The COVID-19 pandemic has created severe disruption in the global financial system, with many emerging market and developing countries (EMDCs) facing liquidity shortages.
In the context of intensified demand for liquidity and heightened global uncertainty, staff has revisited the 2017 proposal for a new facility to provide liquidity support to the Fund’s membership.
This paper proposes the establishment of a new Short-term Liquidity Line (SLL) as a special facility in the General Resources Account (GRA), based on the key features of the 2017 blueprint.
Iceland is experiencing an economic slowdown that has reduced overheating concerns. Tourism growth has decelerated and the króna has stopped appreciating. Demand management has become easier, allowing the authorities to focus on medium-term priorities, including infrastructure, healthcare, education, and the environment.
Risks, however, have become more evident. High fuel prices and other factors are challenging the airline business; world trade tensions are escalating; and the United Kingdom—a vital trading partner—is not yet assured of a smooth EU exit. Icelandic policies thus need to focus on further increasing resilience to shocks.
Superficial examination of aggregate gross cross-border capital inflow data suggests that there
was no substitution between portfolio inflows and bank loans in recent years. However, our
novel analysis of disaggregate inflows (both by types of instrument and borrower) shows
interesting heterogeneity. There has been substitution of bank loans for portfolio debt securities
not only in the case of corporate and sovereign borrowers in advanced countries, but also
sovereign borrowers in emerging countries. In the case of corporate borrowers in emerging
markets, the relationship corresponds to complementarity across types of gross capital inflows,
especially during periods of positive capital gross inflows after the global financial crisis. A
large part of these patterns does not seem to be driven by a common phenomenon across
countries associated with the global financial cycle, but rather by country-specific factors.
This 2017 Article IV Consultation highlights Iceland’s continued real GDP growth, driven by tourism. Growth reached 7.2 percent in 2016 and is projected at almost 6 percent in 2017 before tapering to about 2.5 percent over the medium term. Bank credit to the nonfinancial private sector remains muted, growing only 4.3 percent in 2016, but it is expected to pick up. Thus far, growth has been driven not by leverage but by exports, private consumption, and investment. Iceland’s current account surplus is projected to shrink modestly over time, with some export sectors suffering while others thrive.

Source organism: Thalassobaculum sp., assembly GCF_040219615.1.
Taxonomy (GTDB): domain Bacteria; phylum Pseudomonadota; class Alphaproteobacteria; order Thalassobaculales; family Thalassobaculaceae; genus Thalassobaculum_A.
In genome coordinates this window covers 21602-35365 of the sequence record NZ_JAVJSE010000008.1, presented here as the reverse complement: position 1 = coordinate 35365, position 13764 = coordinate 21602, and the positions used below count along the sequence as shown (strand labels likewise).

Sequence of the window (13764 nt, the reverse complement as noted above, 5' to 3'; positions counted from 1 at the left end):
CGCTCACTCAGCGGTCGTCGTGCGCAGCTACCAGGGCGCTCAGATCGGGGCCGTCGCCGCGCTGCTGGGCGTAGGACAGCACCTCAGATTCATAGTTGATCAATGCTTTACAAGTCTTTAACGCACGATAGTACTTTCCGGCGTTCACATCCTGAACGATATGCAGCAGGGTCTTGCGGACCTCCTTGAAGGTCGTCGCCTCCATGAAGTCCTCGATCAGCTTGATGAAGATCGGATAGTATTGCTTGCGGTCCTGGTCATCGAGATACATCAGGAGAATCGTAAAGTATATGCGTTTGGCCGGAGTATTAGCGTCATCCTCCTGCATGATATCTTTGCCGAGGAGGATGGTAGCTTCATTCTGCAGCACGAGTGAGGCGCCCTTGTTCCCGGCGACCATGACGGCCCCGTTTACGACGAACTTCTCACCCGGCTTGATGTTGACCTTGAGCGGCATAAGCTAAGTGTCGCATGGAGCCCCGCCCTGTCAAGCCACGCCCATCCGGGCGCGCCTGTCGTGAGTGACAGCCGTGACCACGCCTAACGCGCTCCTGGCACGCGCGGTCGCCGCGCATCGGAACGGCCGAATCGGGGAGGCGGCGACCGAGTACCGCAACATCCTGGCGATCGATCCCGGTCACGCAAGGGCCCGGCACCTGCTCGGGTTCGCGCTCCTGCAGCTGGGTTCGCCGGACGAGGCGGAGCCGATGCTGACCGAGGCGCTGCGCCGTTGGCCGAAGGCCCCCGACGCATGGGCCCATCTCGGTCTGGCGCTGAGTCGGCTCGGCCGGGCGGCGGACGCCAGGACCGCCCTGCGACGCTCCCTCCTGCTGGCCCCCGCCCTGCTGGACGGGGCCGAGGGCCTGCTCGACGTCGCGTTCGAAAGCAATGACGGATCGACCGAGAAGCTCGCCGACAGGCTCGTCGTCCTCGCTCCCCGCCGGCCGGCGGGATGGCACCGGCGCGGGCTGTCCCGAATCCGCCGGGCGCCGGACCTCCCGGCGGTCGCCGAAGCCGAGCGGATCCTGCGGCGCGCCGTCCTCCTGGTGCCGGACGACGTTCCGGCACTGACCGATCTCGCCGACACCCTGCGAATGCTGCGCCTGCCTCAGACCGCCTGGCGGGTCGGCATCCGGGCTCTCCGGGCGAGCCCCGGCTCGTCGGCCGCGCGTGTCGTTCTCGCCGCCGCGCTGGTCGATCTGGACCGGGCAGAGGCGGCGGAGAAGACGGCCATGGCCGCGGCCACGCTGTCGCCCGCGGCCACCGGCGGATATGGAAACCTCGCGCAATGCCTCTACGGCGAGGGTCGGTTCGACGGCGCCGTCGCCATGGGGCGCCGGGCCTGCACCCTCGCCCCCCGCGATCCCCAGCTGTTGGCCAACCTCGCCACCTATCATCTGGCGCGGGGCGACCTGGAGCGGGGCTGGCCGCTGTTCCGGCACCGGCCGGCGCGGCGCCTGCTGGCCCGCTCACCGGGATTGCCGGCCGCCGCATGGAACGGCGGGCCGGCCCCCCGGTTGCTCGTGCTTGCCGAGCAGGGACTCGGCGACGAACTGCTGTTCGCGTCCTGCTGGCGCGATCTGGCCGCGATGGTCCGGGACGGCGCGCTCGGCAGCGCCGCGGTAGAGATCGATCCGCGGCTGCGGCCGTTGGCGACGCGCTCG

This paper examines Iceland’s expenditure policy, especially five expenditure pressure points, as well as capital flows and monetary policy effectiveness in small open economies. The postcrisis fiscal adjustment demanded painful choices, with spending on healthcare, education, and investment suffering cuts in real terms. While expenditures in these areas have rebounded more recently, there is a room for further decompression. Using quarterly panel data for 18 advanced and emerging small open economies during 2002–15, it finds that monetary policy is focused on inflation developments, but also that domestic interest rates affect capital flows, raising concerns about a reinforcing loop between monetary policy and capital flows.
Scope and strategy: This paper reviews access limits and surcharge policies in the Fund’s General Resources Account (GRA). It builds on the preliminary Executive Board discussion that took place in May 2014, against the backdrop of the 14th Review quotas expected to become effective early in 2016, which will on average double individual members’ quotas. At the meeting in 2014, most Directors considered that a moderate increase in normal access limits in SDR terms would broadly restore the normal Fund access to levels considered acceptable in 2009, and saw merit in adjusting the surcharge threshold to allow for a moderate increase in the SDR value of credit not subject to the charge.
International capital flows can create significant financial instability in emerging economies
because of pecuniary externalities associated with exchange rate movements. Does this make
it optimal to impose capital controls or should policymakers rely on domestic
macroprudential regulation? This paper presents a tractable model to show that it is desirable
to employ both types of instruments: Macroprudential regulation reduces overborrowing,
while capital controls increase the aggregate net worth of the economy as a whole by also
stimulating savings. The two policy measures should be set higher the greater an economy's
debt burden and the higher domestic inequality. In our baseline calibration based on the East
Asian crisis countries, we find optimal capital controls and macroprudential regulation in the
magnitude of 2 percent. In advanced countries where the risk of sharp exchange rate
depreciations is more limited, the role for capital controls subsides. However,
macroprudential regulation remains essential to mitigate booms and busts in asset prices.
This paper discusses the recommendations of the Sixth Post-program Monitoring Discussions with Iceland. Iceland recently updated its capital account liberalization strategy. The strategy takes a staged approach, starting with steps to address the balance-of-payments overhang of the old bank estates—prioritizing a cooperative approach with incentives—in a manner consistent with maintaining stability. Growth is accelerating in 2015 and is expected to reach 4.1 percent, backed by significant investment, wage- and debt relief-fueled consumption, and booming tourism. The general government is projected to record a surplus of 0.8 percent of GDP in 2015, helped by large one-offs. Small deficits are also expected over 2016–20.